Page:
for National Geographic News
An "electromagnetic wormhole" could make objects traveling through it invisible, scientists say.
A group of mathematicians, including Allan Greenleaf of the University of Rochester, recently thought up a way to build such a device.
It would not be what is commonly known as a wormhole—a theoretical bend in space and time that could serve as a shortcut for traveling over vast distances.
Instead, once something entered one end of the newly theorized tunnel, the object would be electromagnetically invisible to outside observation until it emerged from the other side, Greenleaf said.
"It would create a complete a disconnection between the outside world and stuff inside the cloaking region," Greenleaf said. "It's good for hiding things."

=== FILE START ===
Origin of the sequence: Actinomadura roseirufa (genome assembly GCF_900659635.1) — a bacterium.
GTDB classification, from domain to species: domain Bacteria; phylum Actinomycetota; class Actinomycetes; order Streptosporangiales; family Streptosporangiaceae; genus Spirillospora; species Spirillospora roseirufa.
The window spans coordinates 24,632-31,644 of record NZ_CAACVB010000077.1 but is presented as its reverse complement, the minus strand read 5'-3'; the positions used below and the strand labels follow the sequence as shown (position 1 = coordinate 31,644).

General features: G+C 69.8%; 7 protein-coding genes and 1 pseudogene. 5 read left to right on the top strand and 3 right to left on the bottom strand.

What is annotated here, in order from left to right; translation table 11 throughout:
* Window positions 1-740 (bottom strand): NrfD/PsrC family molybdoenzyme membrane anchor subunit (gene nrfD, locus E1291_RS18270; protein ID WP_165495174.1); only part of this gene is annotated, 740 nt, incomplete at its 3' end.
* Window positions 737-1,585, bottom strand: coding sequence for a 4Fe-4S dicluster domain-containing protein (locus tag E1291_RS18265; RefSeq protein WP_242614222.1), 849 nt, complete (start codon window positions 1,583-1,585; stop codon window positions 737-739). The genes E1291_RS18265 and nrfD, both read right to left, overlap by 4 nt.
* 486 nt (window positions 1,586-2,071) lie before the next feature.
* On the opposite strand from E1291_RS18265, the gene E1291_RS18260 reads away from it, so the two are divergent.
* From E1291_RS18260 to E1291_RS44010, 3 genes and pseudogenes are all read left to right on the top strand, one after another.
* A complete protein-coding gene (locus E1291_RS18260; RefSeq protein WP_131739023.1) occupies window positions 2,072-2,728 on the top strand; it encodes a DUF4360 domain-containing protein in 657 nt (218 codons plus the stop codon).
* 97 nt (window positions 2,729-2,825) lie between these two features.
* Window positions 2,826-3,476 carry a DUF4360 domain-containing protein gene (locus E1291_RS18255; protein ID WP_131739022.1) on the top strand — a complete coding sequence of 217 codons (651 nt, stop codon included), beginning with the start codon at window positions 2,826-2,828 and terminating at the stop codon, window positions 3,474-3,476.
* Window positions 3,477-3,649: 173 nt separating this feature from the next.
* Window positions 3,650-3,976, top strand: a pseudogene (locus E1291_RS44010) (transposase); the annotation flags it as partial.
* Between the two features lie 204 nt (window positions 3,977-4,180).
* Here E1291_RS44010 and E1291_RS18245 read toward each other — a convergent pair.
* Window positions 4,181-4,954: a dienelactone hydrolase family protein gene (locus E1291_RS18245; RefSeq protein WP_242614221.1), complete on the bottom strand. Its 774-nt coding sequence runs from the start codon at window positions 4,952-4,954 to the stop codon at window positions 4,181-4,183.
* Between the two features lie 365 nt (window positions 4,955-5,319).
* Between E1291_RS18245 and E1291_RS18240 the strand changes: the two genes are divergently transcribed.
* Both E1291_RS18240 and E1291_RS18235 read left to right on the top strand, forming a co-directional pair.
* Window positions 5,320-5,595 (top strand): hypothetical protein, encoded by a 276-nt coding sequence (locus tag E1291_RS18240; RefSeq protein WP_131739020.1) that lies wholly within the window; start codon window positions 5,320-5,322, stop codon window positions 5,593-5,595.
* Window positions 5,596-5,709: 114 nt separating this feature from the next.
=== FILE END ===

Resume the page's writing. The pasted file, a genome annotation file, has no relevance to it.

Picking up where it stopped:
This tunnel would get its stealthiness through a coating of metamaterials, an experimental class of artificial substances with uniquely engineered properties, such as the ability to bend light in novel ways.
When light is bent around a surface, for instance, the surface itself effectively becomes invisible.
Scientists are already closing in such materials.
In October 2006, for instance, Duke University researchers led by David R. Smith, successfully demonstrated that a shield of metamaterials about 5 inches (13 centimeters) wide could become invisible.
It was not a true invisibility cloak, though, since it only worked in two dimensions and only at microwave frequencies. Humans and other animals see light at much higher frequencies.
Greenleaf and his associates knew little about metamaterials. But upon hearing about the Duke work, the team quickly saw the similarities to their own mathematical computations.
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